A symposium on the digital humanities to address such topics as: What is digital humanities? What is does it mean to engage with humanities digitally, to use digital tools for research and to present the results of your study in digital form? The digital world is not just a substitute for books and journals; it offers entirely new tools, formats, and types of access. Its audiences may be different, and authorship may be differently defined. What tools exist for these new forms of research? What are the challenges in terms of funding, sustaining, and collaborating on DH projects? Can the infrastructure that sustains our paper-based scholarship incorporate similar functions for digital work? What should the peer-review process be for digital research and publishing?
Dan Edelstein, Faculty Director of Humanities+Design Research Lab, and Professor of French and History, Stanford University
Nicole Coleman, Staff Director of Humanities+Design Research Lab, and Academic Technology Specialist, Stanford University
2:00 Digital Research & Website Presentations
Justin Underhill, Lecturer, History of Art, UC Berkeley
Elizabeth Honig, Associate Professor, History of Art, UC Berkeley
Almerindo Ojeda, Professor, Linguistics and Director, Center for the Study of Human Rights in the Americas and Project for the Engraved Sources of Spanish Colonial Art, UC Davis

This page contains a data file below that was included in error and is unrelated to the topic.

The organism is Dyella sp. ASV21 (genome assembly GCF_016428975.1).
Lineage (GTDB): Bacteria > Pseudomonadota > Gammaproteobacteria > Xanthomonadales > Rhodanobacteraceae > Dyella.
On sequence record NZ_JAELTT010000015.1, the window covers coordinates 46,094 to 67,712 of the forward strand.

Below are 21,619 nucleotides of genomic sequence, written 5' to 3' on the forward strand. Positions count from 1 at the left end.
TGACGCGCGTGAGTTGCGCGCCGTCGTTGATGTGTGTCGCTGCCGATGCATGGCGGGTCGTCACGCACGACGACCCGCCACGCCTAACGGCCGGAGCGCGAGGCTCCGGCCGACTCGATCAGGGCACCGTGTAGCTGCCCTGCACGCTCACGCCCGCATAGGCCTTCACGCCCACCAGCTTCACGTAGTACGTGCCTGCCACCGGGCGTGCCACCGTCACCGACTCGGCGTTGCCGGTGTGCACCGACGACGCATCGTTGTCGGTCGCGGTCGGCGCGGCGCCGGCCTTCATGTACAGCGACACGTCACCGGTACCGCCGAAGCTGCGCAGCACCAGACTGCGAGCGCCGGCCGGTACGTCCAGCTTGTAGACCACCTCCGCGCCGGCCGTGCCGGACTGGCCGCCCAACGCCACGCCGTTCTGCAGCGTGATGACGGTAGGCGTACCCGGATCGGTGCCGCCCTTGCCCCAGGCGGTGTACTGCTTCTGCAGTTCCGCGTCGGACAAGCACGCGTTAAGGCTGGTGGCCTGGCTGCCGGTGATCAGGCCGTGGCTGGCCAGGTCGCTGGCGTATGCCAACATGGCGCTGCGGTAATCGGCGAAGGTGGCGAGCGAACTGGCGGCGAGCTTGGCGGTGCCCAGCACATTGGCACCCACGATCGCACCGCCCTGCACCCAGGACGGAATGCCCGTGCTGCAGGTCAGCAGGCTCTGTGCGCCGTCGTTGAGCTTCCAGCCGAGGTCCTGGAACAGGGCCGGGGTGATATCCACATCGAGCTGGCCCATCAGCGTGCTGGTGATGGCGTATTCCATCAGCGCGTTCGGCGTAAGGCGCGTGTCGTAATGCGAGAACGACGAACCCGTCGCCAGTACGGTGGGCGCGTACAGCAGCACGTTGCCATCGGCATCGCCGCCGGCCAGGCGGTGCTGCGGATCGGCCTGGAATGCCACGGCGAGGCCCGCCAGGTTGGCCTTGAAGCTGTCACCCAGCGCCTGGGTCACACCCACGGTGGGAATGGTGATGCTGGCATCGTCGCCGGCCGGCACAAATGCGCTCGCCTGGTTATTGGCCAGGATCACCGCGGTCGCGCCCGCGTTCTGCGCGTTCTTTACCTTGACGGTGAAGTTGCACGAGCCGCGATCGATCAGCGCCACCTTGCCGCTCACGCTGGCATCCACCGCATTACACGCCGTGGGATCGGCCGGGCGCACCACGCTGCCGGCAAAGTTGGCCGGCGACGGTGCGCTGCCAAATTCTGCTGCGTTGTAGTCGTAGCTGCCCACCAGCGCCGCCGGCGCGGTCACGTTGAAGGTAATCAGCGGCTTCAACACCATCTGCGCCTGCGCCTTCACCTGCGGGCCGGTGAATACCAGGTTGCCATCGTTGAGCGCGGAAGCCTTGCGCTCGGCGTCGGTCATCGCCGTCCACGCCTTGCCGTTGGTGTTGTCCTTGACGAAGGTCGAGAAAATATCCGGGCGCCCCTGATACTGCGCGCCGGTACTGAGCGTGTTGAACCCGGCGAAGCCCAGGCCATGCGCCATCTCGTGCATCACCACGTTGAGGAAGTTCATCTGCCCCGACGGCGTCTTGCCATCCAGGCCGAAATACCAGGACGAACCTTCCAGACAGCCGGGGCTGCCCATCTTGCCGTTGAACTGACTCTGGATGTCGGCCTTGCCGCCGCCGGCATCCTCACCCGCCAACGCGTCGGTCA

3:00 Roundtable Discussion: Logistics of Initiating, Sustaining, and Validating a Digital Humanities Project
Patrick Schmitz, Associate Director, Architecture & Development, Research IT, UC Berkeley
Quinn Dombrowski, Digital Humanities Coordinator, Research IT, UC Berkeley
Eric Schmidt, Classics and Religion Editor, UC Press
Joan Starr, Manager, Strategic and Project Planning and EZID Service Manager, California Digital Library
Erik Mitchell, Associate University Librarian, UC Berkeley
(wine and cheese reception to follow)
Dan Edelstein is Professor of French and, by courtesy, of History at Stanford University. He is also Director of French and Italian, and Chair of Undergraduate Studies, French. Additionally, he serves as Faculty Director for the Humanities+Design Research Lab at Stanford and as a Chair of the Digital Humanities Focal Group (DHFG).